By examining this year’s score in relation to the Cumulative Average, the voting pattern of a particular legislator can be determined. While most score nearly the same, year after year, others trend upward or downward from their average. If your legislator is trending toward conservatism, please offer you encouragement and support. If your legislator is exhibiting a leftward trend, it is time to express your disappointment and suggest the need for a replacement if the trend is not reversed.

The average score in the House this year was 43%, compared to 32% last year. The Senate averaged 48% conservative this year, compared to 33% last year. There were 21 legislators who scored 70%, or better this year, compared to only 12 who scored 70%, or better, last year. We suggest you commend all of these lawmakers.

Readers should consider replacing those who scored 30%, or less, while giving close scrutiny to those who scored between 30% and 70%.

There were a few vacancies during the legislative session due to the resignation of a legislator. Since those legislators were not present for all of the votes, they were not rated. Newly elected Rep. Brad Boles (Marlow), and Sen. David Holt (OKC) who resigned after being elected Oklahoma City mayor, were vacant for part of the session. They were not rated, although there votes on the bills for which they were present are included. The votes on bills that occurred when there seats were vacant are recorded with a V.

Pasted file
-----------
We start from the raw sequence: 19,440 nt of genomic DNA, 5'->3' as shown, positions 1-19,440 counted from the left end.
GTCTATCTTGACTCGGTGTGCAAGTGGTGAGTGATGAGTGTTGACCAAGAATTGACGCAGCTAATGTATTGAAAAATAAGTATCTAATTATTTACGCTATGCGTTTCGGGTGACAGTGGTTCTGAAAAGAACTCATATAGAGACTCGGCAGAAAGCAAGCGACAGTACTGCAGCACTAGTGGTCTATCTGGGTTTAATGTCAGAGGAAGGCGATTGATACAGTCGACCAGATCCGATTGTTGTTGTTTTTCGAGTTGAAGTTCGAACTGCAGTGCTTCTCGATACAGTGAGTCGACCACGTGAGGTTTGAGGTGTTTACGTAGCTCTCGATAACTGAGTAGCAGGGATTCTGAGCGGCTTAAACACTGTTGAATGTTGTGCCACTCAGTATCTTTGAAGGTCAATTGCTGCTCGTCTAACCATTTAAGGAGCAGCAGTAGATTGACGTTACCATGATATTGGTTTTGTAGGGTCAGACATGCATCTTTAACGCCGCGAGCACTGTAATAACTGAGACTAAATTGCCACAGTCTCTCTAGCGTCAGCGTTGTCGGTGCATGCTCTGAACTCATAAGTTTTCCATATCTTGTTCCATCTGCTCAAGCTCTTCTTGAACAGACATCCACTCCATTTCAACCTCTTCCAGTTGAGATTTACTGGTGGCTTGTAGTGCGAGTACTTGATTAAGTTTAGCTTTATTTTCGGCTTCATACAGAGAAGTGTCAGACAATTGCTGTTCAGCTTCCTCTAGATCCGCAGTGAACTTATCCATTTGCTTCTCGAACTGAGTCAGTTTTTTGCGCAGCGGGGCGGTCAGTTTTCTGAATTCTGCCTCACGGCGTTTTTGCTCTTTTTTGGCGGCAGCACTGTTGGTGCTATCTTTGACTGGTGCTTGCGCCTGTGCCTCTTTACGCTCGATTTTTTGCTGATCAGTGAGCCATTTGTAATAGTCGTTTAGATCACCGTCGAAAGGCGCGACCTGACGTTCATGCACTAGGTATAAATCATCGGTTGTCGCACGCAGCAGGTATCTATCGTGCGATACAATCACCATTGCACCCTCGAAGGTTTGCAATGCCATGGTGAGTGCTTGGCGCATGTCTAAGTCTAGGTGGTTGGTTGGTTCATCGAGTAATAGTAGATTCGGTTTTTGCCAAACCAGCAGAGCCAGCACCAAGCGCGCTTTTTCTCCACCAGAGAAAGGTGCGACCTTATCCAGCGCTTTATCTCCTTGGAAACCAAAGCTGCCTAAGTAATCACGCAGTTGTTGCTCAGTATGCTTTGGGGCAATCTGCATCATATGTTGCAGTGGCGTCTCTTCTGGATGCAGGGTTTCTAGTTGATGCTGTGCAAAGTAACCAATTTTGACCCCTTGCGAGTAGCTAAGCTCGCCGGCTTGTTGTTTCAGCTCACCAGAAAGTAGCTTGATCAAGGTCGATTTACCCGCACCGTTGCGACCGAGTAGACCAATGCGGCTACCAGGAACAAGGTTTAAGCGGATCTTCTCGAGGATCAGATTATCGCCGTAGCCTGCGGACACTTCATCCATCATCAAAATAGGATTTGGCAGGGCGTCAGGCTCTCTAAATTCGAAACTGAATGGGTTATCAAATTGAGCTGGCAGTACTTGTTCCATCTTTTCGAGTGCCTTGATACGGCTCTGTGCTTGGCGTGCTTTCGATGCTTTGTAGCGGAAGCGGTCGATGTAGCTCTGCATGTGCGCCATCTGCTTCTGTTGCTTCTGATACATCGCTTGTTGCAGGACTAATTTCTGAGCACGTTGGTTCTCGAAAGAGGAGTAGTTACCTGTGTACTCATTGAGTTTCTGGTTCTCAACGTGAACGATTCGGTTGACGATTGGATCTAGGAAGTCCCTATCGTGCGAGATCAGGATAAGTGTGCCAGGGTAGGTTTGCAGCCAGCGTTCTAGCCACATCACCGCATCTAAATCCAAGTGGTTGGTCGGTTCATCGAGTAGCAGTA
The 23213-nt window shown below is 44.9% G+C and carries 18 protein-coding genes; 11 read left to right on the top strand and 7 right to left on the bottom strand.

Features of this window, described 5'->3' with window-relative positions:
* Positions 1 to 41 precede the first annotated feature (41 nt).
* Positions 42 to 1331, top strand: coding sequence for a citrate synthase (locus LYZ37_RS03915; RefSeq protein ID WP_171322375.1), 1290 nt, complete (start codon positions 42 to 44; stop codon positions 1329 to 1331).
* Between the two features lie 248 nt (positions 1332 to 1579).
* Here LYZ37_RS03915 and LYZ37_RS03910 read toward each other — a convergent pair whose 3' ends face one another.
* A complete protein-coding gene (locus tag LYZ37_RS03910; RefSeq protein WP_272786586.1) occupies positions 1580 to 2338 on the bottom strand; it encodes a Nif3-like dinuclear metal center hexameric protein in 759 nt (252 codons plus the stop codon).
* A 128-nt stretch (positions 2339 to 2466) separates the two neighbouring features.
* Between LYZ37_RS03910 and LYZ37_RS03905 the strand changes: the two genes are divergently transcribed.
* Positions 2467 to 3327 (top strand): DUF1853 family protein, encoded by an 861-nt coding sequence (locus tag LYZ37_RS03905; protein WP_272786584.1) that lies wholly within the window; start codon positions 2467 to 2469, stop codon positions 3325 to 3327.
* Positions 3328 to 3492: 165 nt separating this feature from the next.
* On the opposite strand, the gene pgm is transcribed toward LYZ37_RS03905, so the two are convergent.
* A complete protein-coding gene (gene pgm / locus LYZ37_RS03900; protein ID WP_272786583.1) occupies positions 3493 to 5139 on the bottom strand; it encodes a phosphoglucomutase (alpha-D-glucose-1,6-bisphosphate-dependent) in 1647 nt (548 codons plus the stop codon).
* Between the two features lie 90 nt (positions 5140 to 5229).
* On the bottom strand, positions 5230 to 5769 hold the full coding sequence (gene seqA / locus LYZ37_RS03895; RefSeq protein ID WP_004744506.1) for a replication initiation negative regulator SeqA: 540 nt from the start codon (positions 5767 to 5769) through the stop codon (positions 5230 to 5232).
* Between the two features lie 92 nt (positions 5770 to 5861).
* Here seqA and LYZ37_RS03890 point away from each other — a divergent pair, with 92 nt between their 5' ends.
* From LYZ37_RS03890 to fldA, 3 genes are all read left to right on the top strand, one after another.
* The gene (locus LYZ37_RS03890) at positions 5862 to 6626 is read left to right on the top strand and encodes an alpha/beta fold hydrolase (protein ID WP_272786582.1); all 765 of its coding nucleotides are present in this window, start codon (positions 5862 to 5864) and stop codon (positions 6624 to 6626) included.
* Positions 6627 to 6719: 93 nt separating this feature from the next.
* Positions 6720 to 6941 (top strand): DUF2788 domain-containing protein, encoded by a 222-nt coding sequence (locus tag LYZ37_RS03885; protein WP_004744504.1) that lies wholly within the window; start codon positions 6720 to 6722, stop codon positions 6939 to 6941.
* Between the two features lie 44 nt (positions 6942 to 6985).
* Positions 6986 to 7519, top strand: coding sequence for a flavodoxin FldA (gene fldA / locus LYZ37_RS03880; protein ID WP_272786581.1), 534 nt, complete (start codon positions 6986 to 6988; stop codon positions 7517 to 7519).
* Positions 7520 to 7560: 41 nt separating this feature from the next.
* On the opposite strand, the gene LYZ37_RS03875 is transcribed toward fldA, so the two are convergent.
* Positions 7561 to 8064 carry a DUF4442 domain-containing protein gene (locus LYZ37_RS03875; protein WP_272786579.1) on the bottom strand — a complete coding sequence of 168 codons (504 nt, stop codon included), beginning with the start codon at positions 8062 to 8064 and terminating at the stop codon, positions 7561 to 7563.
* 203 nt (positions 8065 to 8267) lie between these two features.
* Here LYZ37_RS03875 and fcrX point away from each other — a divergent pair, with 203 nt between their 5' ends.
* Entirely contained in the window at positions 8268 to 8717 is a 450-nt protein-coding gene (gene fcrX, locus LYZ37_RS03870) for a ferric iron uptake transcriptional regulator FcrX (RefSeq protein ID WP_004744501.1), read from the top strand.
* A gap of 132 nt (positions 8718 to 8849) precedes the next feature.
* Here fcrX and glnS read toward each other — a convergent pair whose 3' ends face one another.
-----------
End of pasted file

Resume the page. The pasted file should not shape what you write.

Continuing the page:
The Top Conservative and Top Liberal legislators were selected by their scores on the Index. Making the Top Conservatives list were those lawmakers who scored 80%, or better. On the Top Liberals list were those making less than 20%.

THE TOP CONSERVATIVES

Three legislators, two in the House and one in the Senate, scored a perfect 100% conservative rating this year. House members scoring 100% were Tom Gann (Inola) and Jason Murphy (Guthrie). Senator Nathan Dahm of Broken Arrow also scored 100%.